EU ETS & Aviation

19 Jan 2012 12:00 AM | Stephanie Olegario (Administrator)


In 2005, European Union (EU) policy makers turned their attention on regulating emissions from the aviation sector. Although aviation only accounted for 3% of global carbon emissions in 2009, the industry’s carbon footprint has increased by 98% between 1990 and 2006.1  Due to an emissions growth forecast of 667% from 2006 to 2050, the sector stands to become a more important source of GHG emissions in the future unless mitigation policies are being taken.

It is unlikely that the airline industry will be able to improve fuel efficiency at the same rate as air traffic expands. If total EU emissions were to be cut by 80% in 2050, airlines would ‘consume’ almost the entire allocation of CO2 allowances in the EU’s Emissions Trading Scheme (ETS).2  The European Commission (EC) therefore decided to include aviation into the EU ETS as of 2012, on the basis that this was “the most cost-efficient and environmentally effective option for controlling aviation industry emissions”.3  Emissions trading also received the support as best mitigation policy by the main industry body, the International Aviation Transport Association (IATA), in a letter to the EC in 2004.


All ‘attributed aviation emissions’, e.g. “emissions from all flights falling within the aviation activities listed in Annex 1 [of this Directive] which depart […] from the territory of a Member State and those which arrive […] from a third country”4  are included in the regional cap and trade scheme. The ETS rules for the aviation industry will follow similar rules as those for industrial installations. The airline operators will receive free allowances (EU Aviation Allowances – EUAAs) to cover most of their past emissions, but they will have to buy allowances through auctions or on the market if they emit more than the allocated amount. Operators can sell or buy allowances depending on whether they have a surplus or shortage in GHG allowances. It is also possible for the aviation industry to use allowances from industrial installations (EU Allowances – EUAs) or to offset their emissions using units generated under Kyoto Protocol mechanisms (Certified Emission Reductions – CERs or Emission Reduction Units – ERUs). Furthermore, it is possible to ‘bank’ allowances from one compliance period to the next to cover future emissions. The EU ETS next compliance period (phase 3) runs from 2013-2020.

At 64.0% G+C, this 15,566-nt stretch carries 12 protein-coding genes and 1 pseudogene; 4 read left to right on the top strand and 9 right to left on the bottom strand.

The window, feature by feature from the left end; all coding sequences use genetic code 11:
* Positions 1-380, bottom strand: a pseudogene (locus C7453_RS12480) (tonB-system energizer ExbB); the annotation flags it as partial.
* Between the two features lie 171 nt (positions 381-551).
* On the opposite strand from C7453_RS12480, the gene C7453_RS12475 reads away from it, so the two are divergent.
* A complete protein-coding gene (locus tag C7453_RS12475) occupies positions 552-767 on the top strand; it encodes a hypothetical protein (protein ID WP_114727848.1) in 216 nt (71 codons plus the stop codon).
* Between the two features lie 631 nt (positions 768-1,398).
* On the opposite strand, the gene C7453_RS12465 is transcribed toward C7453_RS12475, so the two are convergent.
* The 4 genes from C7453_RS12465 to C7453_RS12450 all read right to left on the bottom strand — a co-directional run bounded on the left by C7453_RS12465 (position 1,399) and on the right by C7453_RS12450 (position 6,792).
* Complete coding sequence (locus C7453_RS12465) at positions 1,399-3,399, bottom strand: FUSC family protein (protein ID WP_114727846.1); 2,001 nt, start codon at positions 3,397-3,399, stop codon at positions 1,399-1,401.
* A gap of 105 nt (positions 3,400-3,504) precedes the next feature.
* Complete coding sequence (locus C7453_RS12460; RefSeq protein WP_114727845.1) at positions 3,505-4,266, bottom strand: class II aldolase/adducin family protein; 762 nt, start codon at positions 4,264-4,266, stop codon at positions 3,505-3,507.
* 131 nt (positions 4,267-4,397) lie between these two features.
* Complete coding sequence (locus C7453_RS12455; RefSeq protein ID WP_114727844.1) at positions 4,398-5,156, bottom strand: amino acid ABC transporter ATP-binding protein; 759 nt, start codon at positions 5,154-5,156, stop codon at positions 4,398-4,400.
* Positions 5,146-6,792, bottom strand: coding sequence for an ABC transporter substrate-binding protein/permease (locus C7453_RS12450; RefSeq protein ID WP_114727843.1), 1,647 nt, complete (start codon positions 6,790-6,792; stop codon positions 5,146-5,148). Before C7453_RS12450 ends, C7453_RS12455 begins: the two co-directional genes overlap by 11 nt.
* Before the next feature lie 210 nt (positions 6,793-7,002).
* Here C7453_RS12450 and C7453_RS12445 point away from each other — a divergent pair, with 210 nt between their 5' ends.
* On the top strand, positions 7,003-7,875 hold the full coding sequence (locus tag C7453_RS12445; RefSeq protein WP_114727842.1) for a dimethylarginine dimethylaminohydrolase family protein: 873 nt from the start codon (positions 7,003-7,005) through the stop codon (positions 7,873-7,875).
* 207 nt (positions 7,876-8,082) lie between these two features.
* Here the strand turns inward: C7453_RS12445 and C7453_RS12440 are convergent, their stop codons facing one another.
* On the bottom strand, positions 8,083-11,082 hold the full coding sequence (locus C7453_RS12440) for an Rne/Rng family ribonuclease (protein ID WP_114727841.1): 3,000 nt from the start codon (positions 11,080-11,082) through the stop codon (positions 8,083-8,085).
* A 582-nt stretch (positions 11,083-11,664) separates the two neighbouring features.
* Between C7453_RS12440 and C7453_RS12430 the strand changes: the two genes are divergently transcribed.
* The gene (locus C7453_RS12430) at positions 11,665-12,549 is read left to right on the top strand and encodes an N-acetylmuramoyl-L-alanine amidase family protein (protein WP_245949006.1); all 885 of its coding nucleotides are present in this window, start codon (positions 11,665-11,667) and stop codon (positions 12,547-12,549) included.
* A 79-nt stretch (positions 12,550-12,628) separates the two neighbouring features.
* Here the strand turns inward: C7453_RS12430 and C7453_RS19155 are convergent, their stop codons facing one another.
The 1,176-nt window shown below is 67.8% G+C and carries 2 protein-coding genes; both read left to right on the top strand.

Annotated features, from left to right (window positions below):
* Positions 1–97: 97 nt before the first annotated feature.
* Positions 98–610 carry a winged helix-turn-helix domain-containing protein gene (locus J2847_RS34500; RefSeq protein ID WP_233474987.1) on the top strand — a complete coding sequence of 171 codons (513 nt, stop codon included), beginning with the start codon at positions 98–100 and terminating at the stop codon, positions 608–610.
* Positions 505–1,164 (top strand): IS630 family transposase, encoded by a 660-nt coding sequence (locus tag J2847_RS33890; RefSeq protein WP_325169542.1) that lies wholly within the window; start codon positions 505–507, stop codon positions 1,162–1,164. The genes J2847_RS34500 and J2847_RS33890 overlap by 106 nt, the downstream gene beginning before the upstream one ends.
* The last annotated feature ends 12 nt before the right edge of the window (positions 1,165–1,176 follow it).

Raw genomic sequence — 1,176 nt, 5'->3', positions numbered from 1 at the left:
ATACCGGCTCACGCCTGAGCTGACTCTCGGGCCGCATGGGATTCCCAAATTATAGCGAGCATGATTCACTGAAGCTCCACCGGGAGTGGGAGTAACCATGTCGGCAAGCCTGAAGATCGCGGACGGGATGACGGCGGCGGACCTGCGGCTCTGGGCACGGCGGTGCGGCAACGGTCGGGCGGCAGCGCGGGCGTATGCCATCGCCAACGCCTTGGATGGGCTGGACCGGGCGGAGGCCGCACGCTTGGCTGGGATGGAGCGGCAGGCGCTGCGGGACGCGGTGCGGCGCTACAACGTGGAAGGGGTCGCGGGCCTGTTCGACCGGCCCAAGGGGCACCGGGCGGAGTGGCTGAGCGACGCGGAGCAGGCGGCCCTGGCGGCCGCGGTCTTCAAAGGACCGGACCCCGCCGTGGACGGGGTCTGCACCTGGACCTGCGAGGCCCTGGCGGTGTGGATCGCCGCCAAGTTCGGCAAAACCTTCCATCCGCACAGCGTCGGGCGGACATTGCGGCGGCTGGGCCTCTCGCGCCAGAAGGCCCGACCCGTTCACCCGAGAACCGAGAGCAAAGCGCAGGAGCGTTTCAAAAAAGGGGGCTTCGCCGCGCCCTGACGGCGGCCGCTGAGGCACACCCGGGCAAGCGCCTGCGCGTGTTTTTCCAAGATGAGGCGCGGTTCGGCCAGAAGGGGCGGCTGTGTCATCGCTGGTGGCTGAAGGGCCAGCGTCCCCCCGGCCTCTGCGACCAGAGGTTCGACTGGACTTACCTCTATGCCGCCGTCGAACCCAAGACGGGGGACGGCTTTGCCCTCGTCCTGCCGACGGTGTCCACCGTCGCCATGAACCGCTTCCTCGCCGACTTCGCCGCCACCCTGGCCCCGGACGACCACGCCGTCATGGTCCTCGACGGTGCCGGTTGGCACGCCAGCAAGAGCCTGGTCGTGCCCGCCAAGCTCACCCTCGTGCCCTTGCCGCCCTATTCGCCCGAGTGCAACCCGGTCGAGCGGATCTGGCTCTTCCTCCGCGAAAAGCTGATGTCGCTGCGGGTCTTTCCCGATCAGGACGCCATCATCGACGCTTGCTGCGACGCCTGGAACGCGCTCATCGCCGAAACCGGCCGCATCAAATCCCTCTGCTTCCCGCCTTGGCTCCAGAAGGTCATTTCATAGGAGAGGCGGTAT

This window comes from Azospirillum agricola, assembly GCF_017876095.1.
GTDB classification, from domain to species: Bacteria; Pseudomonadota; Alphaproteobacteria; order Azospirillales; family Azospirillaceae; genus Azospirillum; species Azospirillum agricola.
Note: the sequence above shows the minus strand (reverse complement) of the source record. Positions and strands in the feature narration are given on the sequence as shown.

Quick facts

The cap
  • Sizes the total quantity of allowances allocated to the aviation sector
  • The cap is set a
            ○    97% (2012)
            ○    95% (2013-2020) of the baseline

The baseline
  • Is the average of the annual aviation emission for the years 2004, 2005 and 2006
  • Baseline was published by the EC in March 2011 and is approx. 221 million tonnes of CO2

The benchmark
  • Is used to allocate the free of charge allowances to the operators
  • Is calculated by dividing the total cap by the sum of tonne-km data provided by the operators in 2010
  • The benchmark is set at
            ○    0.6797 allowances/1000 tonne-km (2012)
            ○    0.6422 allowances/1000 tonne-km (2013-2020)

Free allocation
  • Operators had to report their tonne-km date for 2010 to get free allocation
  • Amount of allowances for a certain operator is calculated by multiplying the benchmark with the 2010 tonne-km data of the operator
  • The operators will receive
            ○    85% of the calculated allowances in 2012 and
            ○    83% in 2013-2020

Special reserve
  • In each period 3% of the cap will be set aside in a special reserve for operators
            ○    Who start performing aviation activity after the monitoring year
            ○    Whose tonne-km data increase by an average of more than 18% annually between the monitoring year and the second calendar year of the period

Offset use
  • Airline operators can use
            ○    15% of their emissions (2012)
            ○    at least 1.5% of their verified emissions (2013-2020)

For further information on the EU ETS, contact Sarah Deblock:
Download the full document.
EU ETS & Aviation


1    United Nations Framework Convention for Climate Change (UNFCCC)
   Anderson, K. et al. (2006), ‘Growth Scenarios for EU & UK Aviation: Contradictions with Climate Policy’, Tyndall Centre for Climate Change Research Working Paper 84.
3    Homepage Directorate-General for Climate Action (European Commission)
4    European Commission (2003), Directive 2003/87/EC, Establishing a scheme for greenhouse gas emission allowance trading within the Community and amending Council Directive 96/61/EC

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